The capital of Estonia is a precious Baltic gem, discovers Neil Taylor

Because Tallinn's Old Town is a gem of medieval Europe. Because the city is the most Western looking of the Baltic capitals. And perhaps most of all because of Tallinn's summer activities: Tallinn "Old Town Days" take place 4-6 June when street musicians clad in medieval tunic and hose perform on every possible street corner. A month later the city is suffused with music again as the 24th Estonian Song Festival takes place (2-4 July). Between May and the start of this event the Estonians plan to celebrate their accession to the EU by planting a million trees.


Because Tallinn's Old Town is a gem of medieval Europe. Because the city is the most Western looking of the Baltic capitals. And perhaps most of all because of Tallinn's summer activities: Tallinn "Old Town Days" take place 4-6 June when street musicians clad in medieval tunic and hose perform on every possible street corner. A month later the city is suffused with music again as the 24th Estonian Song Festival takes place (2-4 July). Between May and the start of this event the Estonians plan to celebrate their accession to the EU by planting a million trees.


Estonian Air (020-7333 0196, has celebrated EU membership by increasing its flights between London Gatwick and Tallinn from six to nine each week. But avoid flying out on Thursday or Friday evenings: stag groups can make the trip a nightmare (although single women may well be upgraded to business class to escape unwanted attention!). Expect to pay about £180 if you book the journey well in advance, but less if your flight is part of a package including a hotel. Travel from Birmingham, Edinburgh and Manchester is also possible via Copenhagen, Frankfurt, and Prague: expect to pay around £250 return. Be advised, though, that when routed via Prague, it is possible to spend the best part of the day getting to Tallinn.

In summer a leisurely alternative is to fly to Helsinki with British Airways (0870 850 9850, or Finnair (0870 241 441, from London Heathrow for around £170 return or from Birmingham with Duo (0871 700 0700, for about £185 and then take the two-hour boat trip from Helsinki's ferry port to Tallinn. If you do so in the evening, you will catch the beautiful sight of the sun setting over the Old Town (around 11pm at the height of summer).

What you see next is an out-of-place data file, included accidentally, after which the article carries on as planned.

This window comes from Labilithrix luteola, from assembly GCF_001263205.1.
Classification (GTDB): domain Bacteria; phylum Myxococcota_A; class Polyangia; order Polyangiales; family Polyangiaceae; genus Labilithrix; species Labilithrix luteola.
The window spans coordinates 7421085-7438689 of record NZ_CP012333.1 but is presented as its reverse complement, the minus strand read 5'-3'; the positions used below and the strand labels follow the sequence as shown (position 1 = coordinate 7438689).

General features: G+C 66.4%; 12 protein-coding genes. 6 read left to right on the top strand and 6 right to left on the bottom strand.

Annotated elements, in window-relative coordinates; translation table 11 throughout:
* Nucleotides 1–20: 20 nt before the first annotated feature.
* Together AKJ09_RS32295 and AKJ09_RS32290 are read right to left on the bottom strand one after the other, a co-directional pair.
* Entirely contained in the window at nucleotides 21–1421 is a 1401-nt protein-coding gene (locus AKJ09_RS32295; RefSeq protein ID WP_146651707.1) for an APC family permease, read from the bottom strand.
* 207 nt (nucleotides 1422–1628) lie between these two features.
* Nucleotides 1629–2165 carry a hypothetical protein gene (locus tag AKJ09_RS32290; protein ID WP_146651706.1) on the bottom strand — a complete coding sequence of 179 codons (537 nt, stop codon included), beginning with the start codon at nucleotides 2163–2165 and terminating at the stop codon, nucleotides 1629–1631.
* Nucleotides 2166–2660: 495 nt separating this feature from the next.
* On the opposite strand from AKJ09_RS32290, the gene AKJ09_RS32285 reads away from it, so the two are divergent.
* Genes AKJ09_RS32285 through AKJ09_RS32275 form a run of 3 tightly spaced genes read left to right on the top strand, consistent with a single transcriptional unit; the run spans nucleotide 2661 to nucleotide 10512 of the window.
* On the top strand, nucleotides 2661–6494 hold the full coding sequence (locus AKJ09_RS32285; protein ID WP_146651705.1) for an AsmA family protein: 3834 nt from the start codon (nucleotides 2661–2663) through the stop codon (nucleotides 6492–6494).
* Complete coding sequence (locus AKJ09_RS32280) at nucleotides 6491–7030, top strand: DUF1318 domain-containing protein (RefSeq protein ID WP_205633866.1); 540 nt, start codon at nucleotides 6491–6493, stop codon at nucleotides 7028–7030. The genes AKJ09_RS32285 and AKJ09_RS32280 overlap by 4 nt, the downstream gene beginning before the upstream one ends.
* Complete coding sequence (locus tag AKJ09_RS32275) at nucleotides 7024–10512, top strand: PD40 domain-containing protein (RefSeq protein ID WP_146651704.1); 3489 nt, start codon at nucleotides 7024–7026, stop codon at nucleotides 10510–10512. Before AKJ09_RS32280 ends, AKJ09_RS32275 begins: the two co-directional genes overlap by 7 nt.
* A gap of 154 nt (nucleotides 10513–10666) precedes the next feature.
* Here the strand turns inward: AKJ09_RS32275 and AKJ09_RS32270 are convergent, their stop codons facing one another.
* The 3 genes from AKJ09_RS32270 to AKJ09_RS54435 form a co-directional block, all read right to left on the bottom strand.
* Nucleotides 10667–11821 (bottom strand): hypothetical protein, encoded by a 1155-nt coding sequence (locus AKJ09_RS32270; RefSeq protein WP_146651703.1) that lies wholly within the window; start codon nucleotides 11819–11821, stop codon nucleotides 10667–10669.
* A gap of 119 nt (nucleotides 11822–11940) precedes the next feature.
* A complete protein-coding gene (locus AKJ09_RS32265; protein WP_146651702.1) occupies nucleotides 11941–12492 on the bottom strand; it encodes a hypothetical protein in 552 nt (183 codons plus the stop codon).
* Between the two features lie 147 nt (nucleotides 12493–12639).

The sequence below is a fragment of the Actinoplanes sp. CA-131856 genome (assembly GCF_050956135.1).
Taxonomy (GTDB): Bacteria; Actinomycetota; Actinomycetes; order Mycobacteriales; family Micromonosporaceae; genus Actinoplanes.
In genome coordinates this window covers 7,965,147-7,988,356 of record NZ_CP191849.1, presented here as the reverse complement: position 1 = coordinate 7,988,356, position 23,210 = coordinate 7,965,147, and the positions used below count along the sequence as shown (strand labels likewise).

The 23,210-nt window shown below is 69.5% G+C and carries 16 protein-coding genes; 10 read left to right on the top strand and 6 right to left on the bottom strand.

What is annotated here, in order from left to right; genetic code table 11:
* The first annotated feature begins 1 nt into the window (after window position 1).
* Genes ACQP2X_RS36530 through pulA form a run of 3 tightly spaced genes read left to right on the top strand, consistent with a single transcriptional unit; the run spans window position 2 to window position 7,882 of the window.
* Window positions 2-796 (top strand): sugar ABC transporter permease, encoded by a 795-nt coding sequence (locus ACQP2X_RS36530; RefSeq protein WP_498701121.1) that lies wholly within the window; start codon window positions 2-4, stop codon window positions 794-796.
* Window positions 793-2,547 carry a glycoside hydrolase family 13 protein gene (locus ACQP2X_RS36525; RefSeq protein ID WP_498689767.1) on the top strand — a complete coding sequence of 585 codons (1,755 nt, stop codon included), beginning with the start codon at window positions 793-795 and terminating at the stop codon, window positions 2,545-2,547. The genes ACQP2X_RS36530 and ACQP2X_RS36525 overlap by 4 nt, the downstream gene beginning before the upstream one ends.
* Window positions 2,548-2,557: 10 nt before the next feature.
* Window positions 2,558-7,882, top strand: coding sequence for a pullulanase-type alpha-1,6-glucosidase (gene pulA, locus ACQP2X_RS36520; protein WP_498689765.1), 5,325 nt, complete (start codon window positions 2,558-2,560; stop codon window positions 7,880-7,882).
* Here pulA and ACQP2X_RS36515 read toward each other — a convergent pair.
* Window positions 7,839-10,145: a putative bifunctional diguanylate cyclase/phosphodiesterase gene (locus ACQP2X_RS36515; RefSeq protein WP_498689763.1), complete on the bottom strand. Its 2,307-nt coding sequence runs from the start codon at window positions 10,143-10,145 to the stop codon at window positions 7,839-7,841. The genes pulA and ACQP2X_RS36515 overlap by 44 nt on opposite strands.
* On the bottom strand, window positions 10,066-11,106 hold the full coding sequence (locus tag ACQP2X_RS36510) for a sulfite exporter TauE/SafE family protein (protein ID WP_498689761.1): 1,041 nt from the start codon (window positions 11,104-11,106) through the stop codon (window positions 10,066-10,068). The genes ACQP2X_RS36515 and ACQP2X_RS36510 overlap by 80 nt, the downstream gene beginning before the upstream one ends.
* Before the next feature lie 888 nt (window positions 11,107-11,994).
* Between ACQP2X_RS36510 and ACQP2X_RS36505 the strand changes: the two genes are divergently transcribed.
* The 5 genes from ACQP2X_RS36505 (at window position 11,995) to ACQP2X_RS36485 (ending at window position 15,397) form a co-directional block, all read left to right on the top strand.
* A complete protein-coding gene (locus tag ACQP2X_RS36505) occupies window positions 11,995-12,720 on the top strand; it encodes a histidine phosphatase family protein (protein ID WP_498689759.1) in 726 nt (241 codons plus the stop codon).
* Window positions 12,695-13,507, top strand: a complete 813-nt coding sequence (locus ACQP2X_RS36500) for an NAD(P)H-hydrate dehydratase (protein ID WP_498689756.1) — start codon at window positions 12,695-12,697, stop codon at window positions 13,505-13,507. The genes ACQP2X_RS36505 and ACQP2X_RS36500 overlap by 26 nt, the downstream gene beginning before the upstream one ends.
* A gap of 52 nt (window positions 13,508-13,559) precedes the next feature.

Tallinn Airport is only a couple of miles outside the city centre. Take the number 2 bus for 15 kroon (70p) to Viru Square, which is within walking distance of many hotels, or blow around 100 kroon (£4.30) on a taxi. In town, stock up on bus tickets from kiosks. These ubiquitous outlets are the equivalent of corner shops, selling newspapers, chocolate, soft drinks, beer and vodka (there are no licensing laws in Estonia) as well as bus tickets for 10 kroon (42p) each or in books of 10 for 70 kroon (£3).

The City Tourist Office at Niguliste 2 (00 372 645 7777, should be an early port of call. When there, or at any kiosk, buy "Tallinn In Your Pocket" for an up-to-date and above all irreverent assessment of restaurants, museums and shops.


For a fine intake of cobblestones, spires and candle-lit churches, start a walk beside Hermann Tower at the top of the Old Town. Next take an emotional step out of Estonia for a few minutes by entering Alexander Nevsky Cathedral. The Russian environment here - all Cyrillic alphabet and incense - is striking. Tear yourself away and meander down any nearby cobbled street or stairway. Any of these will in due course lead to the Town Hall Square. For centuries this was the trading centre of the Baltic Germans, occasionally doubling as the site of public executions. Those with enough energy can then admire the lie of the land from the top of the Town Hall Tower. Then set off at a more leisurely pace through Saiakang, Tallinn's narrowest street, emerging into the sunlight beside the Holy Ghost Church. Turn right into Pikk and look left down Pagari at the building with a bridge across the street. This is the former KGB Headquarters. Next on the left is St Olav's Church which the KGB also took over. Finish the tour at Fat Margaret which, despite the name, is a Maritime Museum showing how the British Navy helped Estonia to secure its independence after the First World War. Open Wednesday to Sunday, 10am to 6pm, admission 25 kroon (£1).


Kuldse Notsu, or The Golden Pig, (00 372 628 6567, at Dunkri 8, is where young Estonian executives manage a rushed lunch. Despite its name, the restaurant has a large vegetarian menu: start with thick pea soup and continue with onion and mushroom casserole. Have a pint and the total cost will be 150 kroon (£6.40), and the total time taken, half an hour.


The Adamson-Eric Museum (00 372 644 5838, at Luhike jalg 3 reflects the versatility of Estonia's most famous 20th-century artist, whose life (1902-1968) spanned two Russian occupations and Estonia's first independence era. During the Twenties Adamson-Eric studied in Paris and Berlin, incorporating both a Cubist and Bauhaus legacy into his paintings. By the Thirties he was focusing on applied arts, concentrating on tapestries and ceramics. During the Second World War, he turned to stage sets but with the postwar austerity he returned to painting since materials for other work were unavailable. Like most museums in Tallinn this gallery is shut on Mondays, and it also closes on Tuesdays. For the rest of the week it is open 11am-6pm, entrance is 10 kroon (42p).


Few foreigners find the narrow entrance to Tristan ja Isolde under the Town Hall Tower so it is rarely crowded, even in mid-summer. Try a Vana Tallinn, Estonia's most famous aperitif, which is a Drambuie-like drink made to a secret herbal recipe.